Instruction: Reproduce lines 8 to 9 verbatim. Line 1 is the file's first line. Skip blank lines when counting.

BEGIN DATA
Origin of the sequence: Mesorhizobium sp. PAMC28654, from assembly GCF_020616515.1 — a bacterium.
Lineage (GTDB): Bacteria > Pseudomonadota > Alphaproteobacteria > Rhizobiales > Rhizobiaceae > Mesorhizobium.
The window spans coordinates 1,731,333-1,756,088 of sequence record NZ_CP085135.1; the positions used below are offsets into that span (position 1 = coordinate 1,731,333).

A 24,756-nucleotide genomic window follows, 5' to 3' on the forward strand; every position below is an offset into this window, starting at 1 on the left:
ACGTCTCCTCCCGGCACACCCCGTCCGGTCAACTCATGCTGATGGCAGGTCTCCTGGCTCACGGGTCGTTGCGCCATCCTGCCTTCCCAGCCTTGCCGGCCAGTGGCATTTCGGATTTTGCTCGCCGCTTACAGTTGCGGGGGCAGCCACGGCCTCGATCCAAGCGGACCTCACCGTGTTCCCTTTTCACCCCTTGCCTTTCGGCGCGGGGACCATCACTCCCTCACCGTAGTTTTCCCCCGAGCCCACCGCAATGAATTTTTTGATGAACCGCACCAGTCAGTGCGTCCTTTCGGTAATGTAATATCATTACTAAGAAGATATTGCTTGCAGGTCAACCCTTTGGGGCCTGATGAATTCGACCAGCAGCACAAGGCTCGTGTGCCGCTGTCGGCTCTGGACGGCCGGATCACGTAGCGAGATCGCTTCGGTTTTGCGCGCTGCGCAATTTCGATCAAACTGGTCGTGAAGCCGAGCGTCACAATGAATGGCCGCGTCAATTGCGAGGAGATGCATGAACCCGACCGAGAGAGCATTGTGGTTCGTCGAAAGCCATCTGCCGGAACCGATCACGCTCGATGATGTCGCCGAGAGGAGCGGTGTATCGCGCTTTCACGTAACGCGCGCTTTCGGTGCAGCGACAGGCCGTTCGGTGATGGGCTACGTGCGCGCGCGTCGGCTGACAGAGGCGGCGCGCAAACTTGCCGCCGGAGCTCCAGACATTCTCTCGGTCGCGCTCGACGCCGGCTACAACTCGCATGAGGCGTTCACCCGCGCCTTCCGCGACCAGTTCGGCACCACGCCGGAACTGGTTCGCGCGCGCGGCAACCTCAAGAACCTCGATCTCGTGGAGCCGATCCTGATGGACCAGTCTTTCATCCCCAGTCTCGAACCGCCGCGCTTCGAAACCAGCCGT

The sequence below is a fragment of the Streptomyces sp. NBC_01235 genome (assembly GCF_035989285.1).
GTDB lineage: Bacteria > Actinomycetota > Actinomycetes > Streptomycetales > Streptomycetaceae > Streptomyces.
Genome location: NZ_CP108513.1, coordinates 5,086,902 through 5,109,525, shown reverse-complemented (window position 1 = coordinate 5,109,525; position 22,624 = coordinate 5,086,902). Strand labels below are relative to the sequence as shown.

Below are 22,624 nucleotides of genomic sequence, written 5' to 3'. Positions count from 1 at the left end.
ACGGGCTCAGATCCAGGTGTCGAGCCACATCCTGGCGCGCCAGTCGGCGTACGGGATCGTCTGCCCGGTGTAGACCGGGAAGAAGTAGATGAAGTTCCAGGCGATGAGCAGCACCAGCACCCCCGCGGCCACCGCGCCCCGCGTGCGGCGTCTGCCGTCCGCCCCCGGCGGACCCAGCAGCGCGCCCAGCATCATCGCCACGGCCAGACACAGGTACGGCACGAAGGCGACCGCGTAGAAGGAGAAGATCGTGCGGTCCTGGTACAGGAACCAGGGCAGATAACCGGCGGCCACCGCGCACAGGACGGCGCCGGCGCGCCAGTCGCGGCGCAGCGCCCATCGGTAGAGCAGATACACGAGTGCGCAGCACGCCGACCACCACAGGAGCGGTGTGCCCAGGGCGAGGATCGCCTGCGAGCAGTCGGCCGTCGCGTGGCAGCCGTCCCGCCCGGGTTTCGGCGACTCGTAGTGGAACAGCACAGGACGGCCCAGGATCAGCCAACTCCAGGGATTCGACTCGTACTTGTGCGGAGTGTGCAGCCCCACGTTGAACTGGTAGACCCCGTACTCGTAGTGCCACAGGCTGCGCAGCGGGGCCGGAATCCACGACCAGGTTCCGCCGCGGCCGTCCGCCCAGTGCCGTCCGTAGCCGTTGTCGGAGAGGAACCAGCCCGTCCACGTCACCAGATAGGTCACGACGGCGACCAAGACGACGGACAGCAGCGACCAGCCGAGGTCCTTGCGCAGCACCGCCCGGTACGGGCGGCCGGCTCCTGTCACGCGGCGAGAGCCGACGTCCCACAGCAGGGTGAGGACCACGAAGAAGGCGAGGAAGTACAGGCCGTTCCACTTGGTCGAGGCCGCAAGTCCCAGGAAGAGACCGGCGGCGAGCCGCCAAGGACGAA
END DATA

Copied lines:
Genome location: NZ_CP108513.1, coordinates 5,086,902 through 5,109,525, shown reverse-complemented (window position 1 = coordinate 5,109,525; position 22,624 = coordinate 5,086,902). Strand labels below are relative to the sequence as shown.

Below are 22,624 nucleotides of genomic sequence, written 5' to 3'. Positions count from 1 at the left end.